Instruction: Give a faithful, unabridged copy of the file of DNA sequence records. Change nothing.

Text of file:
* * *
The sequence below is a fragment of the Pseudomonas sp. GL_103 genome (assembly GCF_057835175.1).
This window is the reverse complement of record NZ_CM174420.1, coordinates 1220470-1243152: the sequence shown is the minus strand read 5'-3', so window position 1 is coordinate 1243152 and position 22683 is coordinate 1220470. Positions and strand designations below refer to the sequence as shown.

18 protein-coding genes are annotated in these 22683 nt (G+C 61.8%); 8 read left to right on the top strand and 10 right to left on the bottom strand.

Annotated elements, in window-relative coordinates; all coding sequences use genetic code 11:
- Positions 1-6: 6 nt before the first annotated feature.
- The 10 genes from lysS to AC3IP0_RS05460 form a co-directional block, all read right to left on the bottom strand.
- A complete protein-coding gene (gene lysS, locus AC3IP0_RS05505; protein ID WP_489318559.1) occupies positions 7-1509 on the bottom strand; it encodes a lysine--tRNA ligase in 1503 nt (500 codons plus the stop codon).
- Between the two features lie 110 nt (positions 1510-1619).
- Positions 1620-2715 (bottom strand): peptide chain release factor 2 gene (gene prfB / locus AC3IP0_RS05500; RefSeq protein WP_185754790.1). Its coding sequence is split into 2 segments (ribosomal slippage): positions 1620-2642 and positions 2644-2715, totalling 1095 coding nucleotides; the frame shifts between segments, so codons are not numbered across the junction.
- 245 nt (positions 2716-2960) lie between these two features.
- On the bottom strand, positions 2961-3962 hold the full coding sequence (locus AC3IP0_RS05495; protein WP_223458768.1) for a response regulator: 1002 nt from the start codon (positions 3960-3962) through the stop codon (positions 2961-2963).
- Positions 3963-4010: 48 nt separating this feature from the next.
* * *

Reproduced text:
The sequence below is a fragment of the Pseudomonas sp. GL_103 genome (assembly GCF_057835175.1).
This window is the reverse complement of record NZ_CM174420.1, coordinates 1220470-1243152: the sequence shown is the minus strand read 5'-3', so window position 1 is coordinate 1243152 and position 22683 is coordinate 1220470. Positions and strand designations below refer to the sequence as shown.

18 protein-coding genes are annotated in these 22683 nt (G+C 61.8%); 8 read left to right on the top strand and 10 right to left on the bottom strand.

Annotated elements, in window-relative coordinates; all coding sequences use genetic code 11:
- Positions 1-6: 6 nt before the first annotated feature.
- The 10 genes from lysS to AC3IP0_RS05460 form a co-directional block, all read right to left on the bottom strand.
- A complete protein-coding gene (gene lysS, locus AC3IP0_RS05505; protein ID WP_489318559.1) occupies positions 7-1509 on the bottom strand; it encodes a lysine--tRNA ligase in 1503 nt (500 codons plus the stop codon).
- Between the two features lie 110 nt (positions 1510-1619).
- Positions 1620-2715 (bottom strand): peptide chain release factor 2 gene (gene prfB / locus AC3IP0_RS05500; RefSeq protein WP_185754790.1). Its coding sequence is split into 2 segments (ribosomal slippage): positions 1620-2642 and positions 2644-2715, totalling 1095 coding nucleotides; the frame shifts between segments, so codons are not numbered across the junction.
- 245 nt (positions 2716-2960) lie between these two features.
- On the bottom strand, positions 2961-3962 hold the full coding sequence (locus AC3IP0_RS05495; protein WP_223458768.1) for a response regulator: 1002 nt from the start codon (positions 3960-3962) through the stop codon (positions 2961-2963).
- Positions 3963-4010: 48 nt separating this feature from the next.